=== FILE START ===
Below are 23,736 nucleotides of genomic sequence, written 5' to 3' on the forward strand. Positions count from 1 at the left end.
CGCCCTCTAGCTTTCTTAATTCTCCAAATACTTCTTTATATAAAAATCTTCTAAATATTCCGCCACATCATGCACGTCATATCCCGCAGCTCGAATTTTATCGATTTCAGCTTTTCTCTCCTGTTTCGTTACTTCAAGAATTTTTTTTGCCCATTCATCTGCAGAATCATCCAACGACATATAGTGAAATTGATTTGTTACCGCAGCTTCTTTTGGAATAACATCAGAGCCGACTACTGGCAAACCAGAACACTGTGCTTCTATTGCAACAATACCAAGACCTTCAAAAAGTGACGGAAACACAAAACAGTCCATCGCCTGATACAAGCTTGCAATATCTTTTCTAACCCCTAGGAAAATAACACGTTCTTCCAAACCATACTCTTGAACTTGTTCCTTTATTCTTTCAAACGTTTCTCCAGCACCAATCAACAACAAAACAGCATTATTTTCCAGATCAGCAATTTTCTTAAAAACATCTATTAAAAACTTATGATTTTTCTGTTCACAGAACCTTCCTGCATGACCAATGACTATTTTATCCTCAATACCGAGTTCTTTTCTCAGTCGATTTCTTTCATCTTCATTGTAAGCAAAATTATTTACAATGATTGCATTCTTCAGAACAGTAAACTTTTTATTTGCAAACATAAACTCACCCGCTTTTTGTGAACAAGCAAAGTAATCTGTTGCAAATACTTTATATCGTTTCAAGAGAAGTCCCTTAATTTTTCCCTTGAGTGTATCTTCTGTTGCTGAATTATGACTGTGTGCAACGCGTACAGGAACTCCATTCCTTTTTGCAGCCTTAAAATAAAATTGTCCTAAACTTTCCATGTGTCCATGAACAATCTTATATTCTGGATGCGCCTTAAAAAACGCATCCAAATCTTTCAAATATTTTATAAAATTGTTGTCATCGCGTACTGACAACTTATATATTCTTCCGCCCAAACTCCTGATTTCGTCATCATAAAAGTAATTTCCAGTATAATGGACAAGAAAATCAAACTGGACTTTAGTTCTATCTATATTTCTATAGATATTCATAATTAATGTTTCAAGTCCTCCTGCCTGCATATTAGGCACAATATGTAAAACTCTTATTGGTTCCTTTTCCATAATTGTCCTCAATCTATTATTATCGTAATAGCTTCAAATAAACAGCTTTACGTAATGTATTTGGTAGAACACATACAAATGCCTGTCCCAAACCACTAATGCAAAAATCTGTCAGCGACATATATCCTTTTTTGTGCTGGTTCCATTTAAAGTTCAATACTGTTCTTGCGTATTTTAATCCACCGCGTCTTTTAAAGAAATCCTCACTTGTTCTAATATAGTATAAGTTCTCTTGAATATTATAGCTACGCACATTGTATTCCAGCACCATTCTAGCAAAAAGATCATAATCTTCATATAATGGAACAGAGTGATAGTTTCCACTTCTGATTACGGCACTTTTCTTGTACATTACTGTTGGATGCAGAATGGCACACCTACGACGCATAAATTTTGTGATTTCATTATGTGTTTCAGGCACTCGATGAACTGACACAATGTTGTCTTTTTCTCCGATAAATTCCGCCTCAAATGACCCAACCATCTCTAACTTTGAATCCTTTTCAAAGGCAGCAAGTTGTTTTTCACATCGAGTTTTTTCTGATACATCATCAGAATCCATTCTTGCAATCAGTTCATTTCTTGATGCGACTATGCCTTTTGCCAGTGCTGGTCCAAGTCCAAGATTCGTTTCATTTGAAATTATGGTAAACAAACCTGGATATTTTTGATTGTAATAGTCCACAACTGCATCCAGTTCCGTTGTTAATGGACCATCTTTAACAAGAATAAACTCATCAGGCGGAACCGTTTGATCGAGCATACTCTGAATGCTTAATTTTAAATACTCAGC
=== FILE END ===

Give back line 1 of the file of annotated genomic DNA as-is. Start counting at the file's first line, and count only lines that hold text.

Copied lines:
Below are 23,736 nucleotides of genomic sequence, written 5' to 3' on the forward strand. Positions count from 1 at the left end.